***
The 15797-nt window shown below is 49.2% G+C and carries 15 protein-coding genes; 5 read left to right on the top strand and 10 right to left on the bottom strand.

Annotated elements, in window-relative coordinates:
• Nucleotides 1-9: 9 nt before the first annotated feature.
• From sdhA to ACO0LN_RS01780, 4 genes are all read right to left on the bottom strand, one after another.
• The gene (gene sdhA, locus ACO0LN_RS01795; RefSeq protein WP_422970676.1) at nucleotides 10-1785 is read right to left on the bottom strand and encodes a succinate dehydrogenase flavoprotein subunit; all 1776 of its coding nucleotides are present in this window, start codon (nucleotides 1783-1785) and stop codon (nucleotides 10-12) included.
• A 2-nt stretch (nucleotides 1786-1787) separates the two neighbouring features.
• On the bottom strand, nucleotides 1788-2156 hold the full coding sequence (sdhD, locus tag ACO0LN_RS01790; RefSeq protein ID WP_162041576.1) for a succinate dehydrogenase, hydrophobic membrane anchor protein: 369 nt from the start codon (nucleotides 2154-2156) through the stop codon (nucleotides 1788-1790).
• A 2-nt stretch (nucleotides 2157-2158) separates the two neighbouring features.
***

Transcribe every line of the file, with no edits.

The 15797-nt window shown below is 49.2% G+C and carries 15 protein-coding genes; 5 read left to right on the top strand and 10 right to left on the bottom strand.

Annotated elements, in window-relative coordinates:
• Nucleotides 1-9: 9 nt before the first annotated feature.
• From sdhA to ACO0LN_RS01780, 4 genes are all read right to left on the bottom strand, one after another.
• The gene (gene sdhA, locus ACO0LN_RS01795; RefSeq protein WP_422970676.1) at nucleotides 10-1785 is read right to left on the bottom strand and encodes a succinate dehydrogenase flavoprotein subunit; all 1776 of its coding nucleotides are present in this window, start codon (nucleotides 1783-1785) and stop codon (nucleotides 10-12) included.
• A 2-nt stretch (nucleotides 1786-1787) separates the two neighbouring features.
• On the bottom strand, nucleotides 1788-2156 hold the full coding sequence (sdhD, locus tag ACO0LN_RS01790; RefSeq protein ID WP_162041576.1) for a succinate dehydrogenase, hydrophobic membrane anchor protein: 369 nt from the start codon (nucleotides 2154-2156) through the stop codon (nucleotides 1788-1790).
• A 2-nt stretch (nucleotides 2157-2158) separates the two neighbouring features.